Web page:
Intelligence Chairman on a Mission Against 'Troublesome' American Isolationism
The chairman of the House Intelligence Committee warned that dangerous non-interventionism has taken root in segments of both the right and the left, saying he intends to focus on spreading an "articulate, dogged, national message" against isolationism when he leaves Congress at the end of this term.
Seven-term Rep. Mike Rogers (R-Mich.), a former FBI agent, announced at the end of March that he would leave office at the conclusion of the 113th Congress to focus on a broadcasting career.
Rogers began a summer speaking series this week speaking to the Business Executives for National Security in Washington, which gave the chairman its Eisenhower Award.
He noted that when Dwight D. Eisenhower first ran for president in 1952, he squared off against an isolationist Republican in a primary -- Senator Robert Taft from Ohio, son of President William Howard Taft.
"Senator Taft opposed U.S. entry into World War II right up until we lost 2,000 Americans at Pearl Harbor. Taft opposed the creation of NATO because he thought it was too provocative towards the Soviet Union. And Taft opposed the Nuremburg Trials because he saw it as being fundamentally unfair and biased towards the Germans. Taft did not see Stalin’s Soviet Union as a threat to the United States in the 1950s," Rogers said. "Thankfully, the wisdom of Republican primary voters saw in Eisenhower that a strong American national security policy brings the strong economy and stability we all seek."
"Some of this sound familiar to what you are seeing in certain segments of the two political parties in America today?"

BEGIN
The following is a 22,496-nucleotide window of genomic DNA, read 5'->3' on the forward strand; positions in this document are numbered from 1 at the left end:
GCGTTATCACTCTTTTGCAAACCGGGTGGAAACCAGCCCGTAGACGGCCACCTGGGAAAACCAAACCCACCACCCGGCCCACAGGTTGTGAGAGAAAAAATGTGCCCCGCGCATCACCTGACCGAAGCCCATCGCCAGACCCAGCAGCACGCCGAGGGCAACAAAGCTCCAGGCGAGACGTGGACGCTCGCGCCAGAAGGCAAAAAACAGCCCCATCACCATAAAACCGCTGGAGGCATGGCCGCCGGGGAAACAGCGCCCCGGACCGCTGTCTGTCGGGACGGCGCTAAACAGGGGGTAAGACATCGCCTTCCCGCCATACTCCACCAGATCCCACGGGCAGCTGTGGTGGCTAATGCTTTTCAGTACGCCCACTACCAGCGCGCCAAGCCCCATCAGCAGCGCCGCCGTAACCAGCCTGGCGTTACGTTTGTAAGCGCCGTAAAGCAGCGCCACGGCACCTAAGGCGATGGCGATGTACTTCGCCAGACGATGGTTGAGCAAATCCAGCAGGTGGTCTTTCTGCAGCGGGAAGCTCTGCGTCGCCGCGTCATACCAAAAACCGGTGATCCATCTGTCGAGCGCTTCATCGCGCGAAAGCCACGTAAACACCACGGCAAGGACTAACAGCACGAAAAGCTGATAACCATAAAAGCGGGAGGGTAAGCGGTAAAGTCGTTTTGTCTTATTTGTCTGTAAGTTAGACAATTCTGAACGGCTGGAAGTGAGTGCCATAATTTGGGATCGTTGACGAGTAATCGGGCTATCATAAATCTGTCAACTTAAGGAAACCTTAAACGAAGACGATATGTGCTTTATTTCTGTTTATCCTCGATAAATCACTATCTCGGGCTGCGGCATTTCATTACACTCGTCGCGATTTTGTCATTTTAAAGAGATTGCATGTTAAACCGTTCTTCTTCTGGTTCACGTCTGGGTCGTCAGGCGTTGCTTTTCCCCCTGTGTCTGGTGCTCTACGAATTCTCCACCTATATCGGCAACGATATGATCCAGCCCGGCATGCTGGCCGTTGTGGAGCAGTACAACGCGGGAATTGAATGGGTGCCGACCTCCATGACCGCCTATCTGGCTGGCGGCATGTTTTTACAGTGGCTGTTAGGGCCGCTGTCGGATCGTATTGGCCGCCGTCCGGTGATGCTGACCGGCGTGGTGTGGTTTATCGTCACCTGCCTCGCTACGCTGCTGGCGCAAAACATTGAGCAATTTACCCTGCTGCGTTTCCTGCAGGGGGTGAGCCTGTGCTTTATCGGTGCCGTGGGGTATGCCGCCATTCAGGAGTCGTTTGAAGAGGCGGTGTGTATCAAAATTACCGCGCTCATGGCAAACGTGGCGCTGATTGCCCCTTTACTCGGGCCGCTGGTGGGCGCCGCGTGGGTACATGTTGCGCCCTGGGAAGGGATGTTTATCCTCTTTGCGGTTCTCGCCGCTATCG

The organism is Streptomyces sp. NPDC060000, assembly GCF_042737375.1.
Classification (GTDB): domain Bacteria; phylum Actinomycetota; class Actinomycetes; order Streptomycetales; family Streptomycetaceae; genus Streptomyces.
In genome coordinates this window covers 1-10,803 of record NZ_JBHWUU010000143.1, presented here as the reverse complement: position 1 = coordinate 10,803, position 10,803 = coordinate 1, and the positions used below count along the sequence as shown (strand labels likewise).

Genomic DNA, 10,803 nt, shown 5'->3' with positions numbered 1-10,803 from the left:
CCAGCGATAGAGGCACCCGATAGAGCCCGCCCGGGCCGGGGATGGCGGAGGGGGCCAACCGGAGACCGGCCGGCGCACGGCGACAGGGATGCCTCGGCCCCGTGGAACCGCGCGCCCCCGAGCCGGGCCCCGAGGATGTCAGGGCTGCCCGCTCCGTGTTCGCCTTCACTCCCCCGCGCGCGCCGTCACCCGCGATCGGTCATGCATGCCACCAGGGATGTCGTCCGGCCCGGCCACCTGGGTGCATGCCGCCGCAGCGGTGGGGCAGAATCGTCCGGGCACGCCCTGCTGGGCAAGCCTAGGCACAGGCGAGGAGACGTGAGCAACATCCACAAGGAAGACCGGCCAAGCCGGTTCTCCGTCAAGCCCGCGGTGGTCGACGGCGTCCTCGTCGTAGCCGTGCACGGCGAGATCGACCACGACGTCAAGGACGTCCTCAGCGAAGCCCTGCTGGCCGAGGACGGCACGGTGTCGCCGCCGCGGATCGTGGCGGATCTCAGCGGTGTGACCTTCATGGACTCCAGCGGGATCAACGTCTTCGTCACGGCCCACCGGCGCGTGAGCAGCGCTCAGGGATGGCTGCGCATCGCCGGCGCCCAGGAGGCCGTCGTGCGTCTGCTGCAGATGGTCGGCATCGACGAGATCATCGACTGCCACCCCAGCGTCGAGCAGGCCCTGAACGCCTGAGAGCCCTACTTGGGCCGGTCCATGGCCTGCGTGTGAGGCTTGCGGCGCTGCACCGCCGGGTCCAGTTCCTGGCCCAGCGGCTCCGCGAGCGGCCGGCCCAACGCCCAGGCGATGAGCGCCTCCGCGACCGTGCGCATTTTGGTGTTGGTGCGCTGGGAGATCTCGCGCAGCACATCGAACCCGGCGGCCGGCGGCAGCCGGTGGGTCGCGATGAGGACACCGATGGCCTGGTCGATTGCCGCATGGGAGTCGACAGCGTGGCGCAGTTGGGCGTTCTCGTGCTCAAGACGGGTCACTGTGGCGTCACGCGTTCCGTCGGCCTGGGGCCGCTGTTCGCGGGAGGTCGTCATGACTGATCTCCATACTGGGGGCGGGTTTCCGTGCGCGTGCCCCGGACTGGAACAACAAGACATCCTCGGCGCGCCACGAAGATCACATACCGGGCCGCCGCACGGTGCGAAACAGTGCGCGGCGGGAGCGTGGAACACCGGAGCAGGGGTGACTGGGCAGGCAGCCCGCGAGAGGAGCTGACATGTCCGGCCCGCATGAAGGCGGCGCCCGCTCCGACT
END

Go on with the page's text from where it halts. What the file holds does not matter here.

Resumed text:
Rogers said he worries "that the lessons of engagement overseas are being lost after difficult challenges from Iraq and Afghanistan weigh on the mind."
"A strange confluence occurs where the views of those who naively believe murderous dictators will behave differently if we behave differently merges with those who are frustrated with events overseas. This group simply believes if we mind our own business, the world’s problems will not follow us home, and others will have to sort it out for themselves," he said.
"Unfortunately for humanity, history has shown that to be simply not true. That is not what happens in an interconnected world in the year 2014, or when you are the world’s lone superpower."
The chairman stressed that "just as neglect from Germany’s aggressions in the 1930s did not serve American interests, recent history demonstrates what happens when we try to disengage or cede our leadership responsibilities to others."
"In Egypt we were late to the game and not clear in our policy...We got a Muslim Brotherhood-led nation that pulled back counterterrorism operations in the Sinai peninsula, impacting Israel’s security and increasing threats to Western targets in Europe," he said.